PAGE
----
When it's time to start building their new, premium smartphones, companies like Samsung are usually driven by a simple mantra: "more." More power, more features, more cameras. And it's to the point where — after a while — it all starts to seem like overkill. Sure, all of these high-end devices are drool-worthy, but honestly, who needs that much smartphone? Maybe you do, since you're reading a review on Engadget. And so do I, as you might expect from a professional phone snob.
The thing to remember is that, broadly speaking, we're the outliers here. Most people want a powerful, capable phone that doesn't cost $1,000 and won't feel obsolete in a year. That's where Samsung's smaller, $750 Galaxy S10e comes in. If phones like the S10+ represent the company at the peak of its hardware and software game, the S10e reflects an understanding that these new developments really shine when more people get to use them. The end result: A smartphone that, while not as flashy as its siblings, packs nearly all of the modern conveniences that make those pricier devices such a pleasure to use.
- Affordable by S10 standards
- Excellent performance
- Great trio of cameras
- Much-improved software
- Great for one-handed use
- Underwhelming battery life
- Questionable fingerprint sensor placement
- What is the point of Bixby?
And when I say "nearly all," I mean it. The S10e comes clad in the same colorful finishes as the regular S10 (plus a few extras in certain markets), and rocks the same slightly squarish design. There's a USB-C port and a classic headphone jack on the phone's bottom, plus a SIM tray on top that also takes microSD cards as large as 512GB. For better or worse, the physical Bixby button still lives on the phone's left side so you can talk to Samsung's slightly improved virtual assistant. Even the wireless PowerShare system found in the S10 and S10+ is here, you can wirelessly charge the phone charge other devices wirelessly with the phone. Granted, you won't be charging your friend's phone or smartwatch terribly quickly, but the fact that Samsung even bothered to carry it over to the S10e remains a pleasant surprise.
Most importantly, though, the S10e uses the exact same Snapdragon 855 chipset you'll find in every other premium smartphone this year. I'll dig into performance a little later, but suffice to say that even with the 6GB of RAM found in the base model S10e, you're still getting full flagship power at a significant discount. Oh, and in case it wasn't clear, you're getting it in a smaller package, too.
With rare exception, smartphone makers rarely produce small, high-end devices. (Sony is the only company that readily springs to mind, but c'mon: No one really buys their phones.) Because of that, the S10e can't help but feel a little refreshing. It slides in and out of pockets with minimal fuss, and despite the learning curve that comes with using a smaller screen after years of using phablets, I've really enjoyed living with the S10e. That's partially due to how nice the fit and finish of this cheaper phone is, but it's also because of how its design differs slightly from the S10 and S10+. See, those phones have sides that terminate in slightly flat edges, and whenever I use them, it feels like the edges are all I'm ever really holding onto. The metal frame on the S10e has slightly wider sides, however, which makes this smaller phone noticeably easier to grip than either of the bigger models.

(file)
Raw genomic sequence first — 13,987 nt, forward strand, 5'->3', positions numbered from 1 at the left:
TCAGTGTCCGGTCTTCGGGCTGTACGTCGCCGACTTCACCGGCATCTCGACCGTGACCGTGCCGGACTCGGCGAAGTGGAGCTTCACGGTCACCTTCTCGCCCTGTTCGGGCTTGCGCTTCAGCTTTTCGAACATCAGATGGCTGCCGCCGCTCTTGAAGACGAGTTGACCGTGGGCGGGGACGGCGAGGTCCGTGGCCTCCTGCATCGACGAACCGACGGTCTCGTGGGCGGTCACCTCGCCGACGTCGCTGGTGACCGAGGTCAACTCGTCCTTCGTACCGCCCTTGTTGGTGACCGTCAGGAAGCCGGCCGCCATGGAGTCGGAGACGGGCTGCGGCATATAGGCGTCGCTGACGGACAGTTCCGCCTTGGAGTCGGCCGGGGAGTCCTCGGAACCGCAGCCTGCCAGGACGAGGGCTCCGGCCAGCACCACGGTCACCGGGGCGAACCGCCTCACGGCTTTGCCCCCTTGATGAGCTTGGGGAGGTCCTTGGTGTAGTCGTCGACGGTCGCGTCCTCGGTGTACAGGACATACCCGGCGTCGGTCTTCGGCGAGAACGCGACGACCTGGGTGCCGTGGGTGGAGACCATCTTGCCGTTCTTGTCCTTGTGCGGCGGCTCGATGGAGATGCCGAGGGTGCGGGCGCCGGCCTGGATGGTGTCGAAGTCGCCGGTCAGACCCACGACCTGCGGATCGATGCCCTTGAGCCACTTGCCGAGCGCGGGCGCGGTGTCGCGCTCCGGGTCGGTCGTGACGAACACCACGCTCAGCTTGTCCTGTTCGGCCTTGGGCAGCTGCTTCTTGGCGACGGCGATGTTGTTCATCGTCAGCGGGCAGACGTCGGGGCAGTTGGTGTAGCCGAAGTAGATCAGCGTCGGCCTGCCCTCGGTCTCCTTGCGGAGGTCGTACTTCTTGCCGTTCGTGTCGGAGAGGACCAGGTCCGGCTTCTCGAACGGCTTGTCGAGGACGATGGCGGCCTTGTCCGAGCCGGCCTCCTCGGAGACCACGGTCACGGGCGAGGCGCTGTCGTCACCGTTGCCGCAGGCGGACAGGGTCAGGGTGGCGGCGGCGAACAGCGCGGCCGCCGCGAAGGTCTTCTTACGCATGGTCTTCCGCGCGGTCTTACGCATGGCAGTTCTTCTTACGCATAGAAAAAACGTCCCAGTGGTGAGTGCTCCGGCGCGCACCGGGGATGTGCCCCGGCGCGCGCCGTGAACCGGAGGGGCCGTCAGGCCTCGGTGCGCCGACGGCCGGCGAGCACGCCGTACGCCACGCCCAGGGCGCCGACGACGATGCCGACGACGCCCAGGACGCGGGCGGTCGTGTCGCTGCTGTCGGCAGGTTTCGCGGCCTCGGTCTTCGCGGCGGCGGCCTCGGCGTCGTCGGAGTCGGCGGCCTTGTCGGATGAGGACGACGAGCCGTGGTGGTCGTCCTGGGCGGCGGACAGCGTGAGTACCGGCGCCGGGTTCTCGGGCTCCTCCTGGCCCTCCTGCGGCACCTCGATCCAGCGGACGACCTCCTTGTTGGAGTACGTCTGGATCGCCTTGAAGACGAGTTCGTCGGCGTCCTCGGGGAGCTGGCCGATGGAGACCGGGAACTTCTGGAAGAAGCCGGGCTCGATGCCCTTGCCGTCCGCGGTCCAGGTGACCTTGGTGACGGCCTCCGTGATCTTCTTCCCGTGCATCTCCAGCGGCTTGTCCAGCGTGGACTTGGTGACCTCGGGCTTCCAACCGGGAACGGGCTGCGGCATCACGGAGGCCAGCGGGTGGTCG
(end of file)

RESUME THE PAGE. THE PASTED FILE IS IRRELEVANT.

Gallery: Samsung Galaxy S10e review | 19 Photos
Gallery: Samsung Galaxy S10e review | 19 Photos
Overall, the S10e is as well-built as the S10 and S10+, but I still have a few quibbles. I'm all for phones that won't strain your hands or your wrists, but the S10e is so light it feels a little insubstantial at times. Granted, the massive S10+ is almost startlingly light, too, but I had to throw a case on the S10e before I ever really felt comfortable using it. Cases will also help with the phone's inherent slipperiness; I can't tell you the number of times I put the caseless S10e down on an almost-completely flat surface and watched in horror as it skittered to the floor.
And then there's the fingerprint sensor. To help keep costs down, Samsung avoided the ultrasonic, in-display sensor found in the S10 and S10+ in favor of a more traditional sensor wedged high on the S10e's right side. Considering how finicky that ultrasonic sensor has been for some people, this hardly seems like a compromise. Or at least, it wouldn't feel like a compromise if the sensor weren't so awkwardly positioned.
When you can get your finger on there just right, you can unlock your phone almost instantaneously. In my experience at least, getting your finger to the right spot can be a little of a headache; it sometimes requires a bit of a stretch, especially for people with small hands. And that's assuming you're using your right hand. I've never been able to unlock the phone with my left index finger on the first try, so I'm a little concerned about how well lefties would take to this thing. This isn't a dealbreaker so much as one of those low-level annoyances you'll have to learn to live with. You could always set up face recognition for faster unlocking, but since Samsung ditched its iris scanners for the Galaxy S10 series, that's easily one of the least secure ways to get into the S10e.
In some crucial ways, the S10e doesn't stray far from the standard S10's high-performance formula. That was the whole point. In general, Samsung has said it focused on two key areas for every version of the S10 family: The screens and the cameras. It's probably no surprise that these areas are where the S10e stands apart most noticeably, and the company's decisions for both have made a dramatic impact on what it's like to use this phone.